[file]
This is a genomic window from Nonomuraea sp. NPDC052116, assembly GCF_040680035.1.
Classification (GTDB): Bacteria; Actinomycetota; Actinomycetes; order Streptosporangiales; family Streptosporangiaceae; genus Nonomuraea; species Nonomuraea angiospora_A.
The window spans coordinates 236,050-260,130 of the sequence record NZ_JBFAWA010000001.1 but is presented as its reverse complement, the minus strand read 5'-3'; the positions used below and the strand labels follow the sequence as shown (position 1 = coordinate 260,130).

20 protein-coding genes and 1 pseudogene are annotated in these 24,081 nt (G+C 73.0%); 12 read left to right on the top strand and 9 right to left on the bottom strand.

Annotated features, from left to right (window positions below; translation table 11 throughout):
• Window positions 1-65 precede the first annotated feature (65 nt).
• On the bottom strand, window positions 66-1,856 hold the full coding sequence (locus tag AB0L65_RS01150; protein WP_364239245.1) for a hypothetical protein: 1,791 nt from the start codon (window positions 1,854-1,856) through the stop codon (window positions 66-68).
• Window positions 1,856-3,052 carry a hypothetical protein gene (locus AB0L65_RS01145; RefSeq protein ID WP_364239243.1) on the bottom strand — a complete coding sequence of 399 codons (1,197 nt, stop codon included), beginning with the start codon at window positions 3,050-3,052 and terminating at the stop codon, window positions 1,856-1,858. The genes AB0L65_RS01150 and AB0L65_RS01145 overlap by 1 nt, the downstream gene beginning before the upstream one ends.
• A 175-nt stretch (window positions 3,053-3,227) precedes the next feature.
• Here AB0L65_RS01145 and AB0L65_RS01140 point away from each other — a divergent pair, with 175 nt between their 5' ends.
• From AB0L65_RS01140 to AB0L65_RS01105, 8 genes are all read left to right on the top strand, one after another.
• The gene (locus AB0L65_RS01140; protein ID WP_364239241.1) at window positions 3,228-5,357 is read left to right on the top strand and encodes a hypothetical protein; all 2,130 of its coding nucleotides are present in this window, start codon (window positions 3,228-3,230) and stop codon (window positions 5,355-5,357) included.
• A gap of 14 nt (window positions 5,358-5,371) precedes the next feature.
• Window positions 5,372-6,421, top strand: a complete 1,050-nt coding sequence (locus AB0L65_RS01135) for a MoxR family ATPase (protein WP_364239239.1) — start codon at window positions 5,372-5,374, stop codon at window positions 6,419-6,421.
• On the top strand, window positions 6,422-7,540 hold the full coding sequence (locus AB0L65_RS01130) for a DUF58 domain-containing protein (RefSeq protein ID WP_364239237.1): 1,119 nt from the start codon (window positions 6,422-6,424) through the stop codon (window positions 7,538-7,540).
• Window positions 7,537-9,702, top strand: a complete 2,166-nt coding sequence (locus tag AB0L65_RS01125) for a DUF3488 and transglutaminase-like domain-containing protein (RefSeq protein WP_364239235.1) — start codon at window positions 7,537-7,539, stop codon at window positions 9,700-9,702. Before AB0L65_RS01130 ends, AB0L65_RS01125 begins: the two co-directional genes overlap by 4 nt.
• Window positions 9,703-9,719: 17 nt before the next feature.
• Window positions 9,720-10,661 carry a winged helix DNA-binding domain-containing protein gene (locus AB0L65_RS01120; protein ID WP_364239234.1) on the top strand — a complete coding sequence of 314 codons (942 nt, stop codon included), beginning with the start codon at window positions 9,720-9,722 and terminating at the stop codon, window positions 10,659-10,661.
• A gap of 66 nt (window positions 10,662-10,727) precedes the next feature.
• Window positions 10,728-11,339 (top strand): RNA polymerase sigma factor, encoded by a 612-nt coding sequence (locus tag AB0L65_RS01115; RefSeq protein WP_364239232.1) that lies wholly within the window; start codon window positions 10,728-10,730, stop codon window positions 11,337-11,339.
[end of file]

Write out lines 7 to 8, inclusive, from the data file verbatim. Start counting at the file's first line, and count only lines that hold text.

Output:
• On the bottom strand, window positions 66-1,856 hold the full coding sequence (locus tag AB0L65_RS01150; protein WP_364239245.1) for a hypothetical protein: 1,791 nt from the start codon (window positions 1,854-1,856) through the stop codon (window positions 66-68).
• Window positions 1,856-3,052 carry a hypothetical protein gene (locus AB0L65_RS01145; RefSeq protein ID WP_364239243.1) on the bottom strand — a complete coding sequence of 399 codons (1,197 nt, stop codon included), beginning with the start codon at window positions 3,050-3,052 and terminating at the stop codon, window positions 1,856-1,858. The genes AB0L65_RS01150 and AB0L65_RS01145 overlap by 1 nt, the downstream gene beginning before the upstream one ends.